Q&A / 

Wainscoting – Distinctive Wall Paneling


This stuff is so easy to install! Photo courtesy of New England Classic.

DEAR TIM: I am really tired of the plain walls in our dining room. Traditional wood wainscoting seems like it would be a perfect way to give the room character and the walls some relief. Can you apply wainscoting to drywall or plaster walls or do you need to nail it directly to the wood studs. Do you need to be a master carpenter to install it? Is this project a possibility or should I just dream about it? Sara T., Cherry Hill, NJ

DEAR SARA: Wow! Great minds think alike. My wife just decided that I am going to do the same thing to our dining room. I sure hope you two don't get tired of the roof color or the style of kitchen cabinets soon! I must tell you that the raised panel wainscoting idea is a brilliant one. Not only can it be installed in dining rooms, but you can also transform a study, a stairway, a kitchen island, surround a breakfast nook, or just accent one wall in a room. The possibilities are almost endless.

Traditional wainscoting found in many older homes is solid wood. It is a system of vertical and horizontal wood members that surround raised or flat wood panels of various styles and sizes. The older systems could only be installed by a carpenter who had a great deal of talent and experience. It is one of the highest forms of finish cabinetry found in a residential home. Fortunately, technology advancements in both materials and manufacturing have made the installation of raised panel wainscoting a job that can be tackled successfully by a person who has some basic tools, is able to follow written instructions, and can use a measuring tape. It is that simple.

Modern wainscoting is a fabulous material. Some types are extremely environmentally friendly. They maximize the use of our precious natural resources. Some modern wainscoting is a combination of thin veneers applied to a dense core of either stable engineered wood or a unique wheatboard core that recycles wheat straw. Cherry, oak, and maple are the natural wood finishes that come with this system. A paint grade is also is available that accepts any standard interior paint. It comes ready to paint from the factory. Both types come ready to assemble from the factory. Only minor trimming at corners is required to fit the pieces together.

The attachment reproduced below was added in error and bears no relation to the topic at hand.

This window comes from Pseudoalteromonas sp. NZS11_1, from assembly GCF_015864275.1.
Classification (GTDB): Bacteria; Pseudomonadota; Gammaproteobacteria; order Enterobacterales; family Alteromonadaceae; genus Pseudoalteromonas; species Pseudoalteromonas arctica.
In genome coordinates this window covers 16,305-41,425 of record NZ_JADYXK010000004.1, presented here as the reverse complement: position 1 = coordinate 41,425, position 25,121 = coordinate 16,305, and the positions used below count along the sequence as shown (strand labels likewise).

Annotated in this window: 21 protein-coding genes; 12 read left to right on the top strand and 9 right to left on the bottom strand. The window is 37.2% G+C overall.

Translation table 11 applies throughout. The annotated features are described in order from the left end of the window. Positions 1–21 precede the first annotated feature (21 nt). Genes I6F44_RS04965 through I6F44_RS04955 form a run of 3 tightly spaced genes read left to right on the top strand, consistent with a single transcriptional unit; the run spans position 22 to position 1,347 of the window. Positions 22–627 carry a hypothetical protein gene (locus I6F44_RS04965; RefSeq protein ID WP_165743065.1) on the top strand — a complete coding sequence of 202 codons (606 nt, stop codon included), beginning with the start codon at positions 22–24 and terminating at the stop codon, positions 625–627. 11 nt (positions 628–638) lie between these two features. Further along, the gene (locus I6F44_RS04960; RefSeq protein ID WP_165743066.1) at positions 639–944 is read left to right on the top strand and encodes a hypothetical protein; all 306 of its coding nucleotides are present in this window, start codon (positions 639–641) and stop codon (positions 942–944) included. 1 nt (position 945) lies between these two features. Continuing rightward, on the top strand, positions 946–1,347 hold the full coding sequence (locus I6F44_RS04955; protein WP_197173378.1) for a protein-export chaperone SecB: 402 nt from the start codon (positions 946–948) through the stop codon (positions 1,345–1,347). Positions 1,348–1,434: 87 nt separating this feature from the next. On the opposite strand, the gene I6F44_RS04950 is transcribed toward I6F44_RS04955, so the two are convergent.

This modern method of making wainscoting solves another problem. The solid wood panels used in traditional wainscoting are very susceptible to expansion and contraction caused by changes in humidity. The panels can crack in extreme cases. The engineered products are very stable and should not cause any problems as seasonal swings in humidity occur.

Other modern systems are a blend of solid wood and plywood raised panels covered with hardwood veneers. Walnut, cherry, oak, poplar, and several other wood species can be used. Traditional solid wood systems may be available in your city or town as well. There is a good chance that a woodworking mill is still in business that can easily make the wainscoting components for you. If they do this type of work on a regular basis, they may offer competitive pricing. What's more, they may be able to produce custom profiles on the trim and panels at a small extra charge. Search for these mills under "Woodworking".

If you find that the cost of wainscoting is out of reach at this time, you can create a distinctive wall treatment using simple wood moldings, some glue, and a little time. Visit a lumber yard and purchase several moldings that you can apply to the lower sections of your dining room walls. You should be able to find moldings with interesting profiles that lay flat on the wall. Use a regular miter box and a saw to create proportioned rectangles and squares similar to the raised panels found in wainscoting. The vertical pieces that fall between wall studs can be attached permanently to the wall using a combination of glue and nails driven at an angle through the molding.

Once you have completed all of the rectangles and squares, consider the application of a traditional chair rail molding above these moldings. This final piece of woodwork will set them off perfectly.

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